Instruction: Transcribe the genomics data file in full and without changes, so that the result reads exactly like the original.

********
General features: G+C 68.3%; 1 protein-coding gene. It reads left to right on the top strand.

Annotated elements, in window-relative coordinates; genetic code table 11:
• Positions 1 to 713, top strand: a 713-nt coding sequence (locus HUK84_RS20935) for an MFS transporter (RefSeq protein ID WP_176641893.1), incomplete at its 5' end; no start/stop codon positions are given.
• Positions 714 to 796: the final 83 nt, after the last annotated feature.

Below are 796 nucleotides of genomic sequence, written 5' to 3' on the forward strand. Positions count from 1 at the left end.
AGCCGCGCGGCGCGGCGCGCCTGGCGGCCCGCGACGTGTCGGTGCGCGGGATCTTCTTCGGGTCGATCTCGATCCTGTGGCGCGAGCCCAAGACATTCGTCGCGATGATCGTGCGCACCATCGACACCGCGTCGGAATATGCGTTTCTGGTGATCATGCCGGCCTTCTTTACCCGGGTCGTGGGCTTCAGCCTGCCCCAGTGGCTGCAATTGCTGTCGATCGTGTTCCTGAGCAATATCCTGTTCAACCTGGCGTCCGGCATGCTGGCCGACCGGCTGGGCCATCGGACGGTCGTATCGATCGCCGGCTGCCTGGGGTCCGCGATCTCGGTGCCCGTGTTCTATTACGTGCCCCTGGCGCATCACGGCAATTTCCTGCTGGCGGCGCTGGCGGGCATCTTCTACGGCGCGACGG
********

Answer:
General features: G+C 68.3%; 1 protein-coding gene. It reads left to right on the top strand.

Annotated elements, in window-relative coordinates; genetic code table 11:
• Positions 1 to 713, top strand: a 713-nt coding sequence (locus HUK84_RS20935) for an MFS transporter (RefSeq protein ID WP_176641893.1), incomplete at its 5' end; no start/stop codon positions are given.
• Positions 714 to 796: the final 83 nt, after the last annotated feature.

Below are 796 nucleotides of genomic sequence, written 5' to 3' on the forward strand. Positions count from 1 at the left end.
AGCCGCGCGGCGCGGCGCGCCTGGCGGCCCGCGACGTGTCGGTGCGCGGGATCTTCTTCGGGTCGATCTCGATCCTGTGGCGCGAGCCCAAGACATTCGTCGCGATGATCGTGCGCACCATCGACACCGCGTCGGAATATGCGTTTCTGGTGATCATGCCGGCCTTCTTTACCCGGGTCGTGGGCTTCAGCCTGCCCCAGTGGCTGCAATTGCTGTCGATCGTGTTCCTGAGCAATATCCTGTTCAACCTGGCGTCCGGCATGCTGGCCGACCGGCTGGGCCATCGGACGGTCGTATCGATCGCCGGCTGCCTGGGGTCCGCGATCTCGGTGCCCGTGTTCTATTACGTGCCCCTGGCGCATCACGGCAATTTCCTGCTGGCGGCGCTGGCGGGCATCTTCTACGGCGCGACGG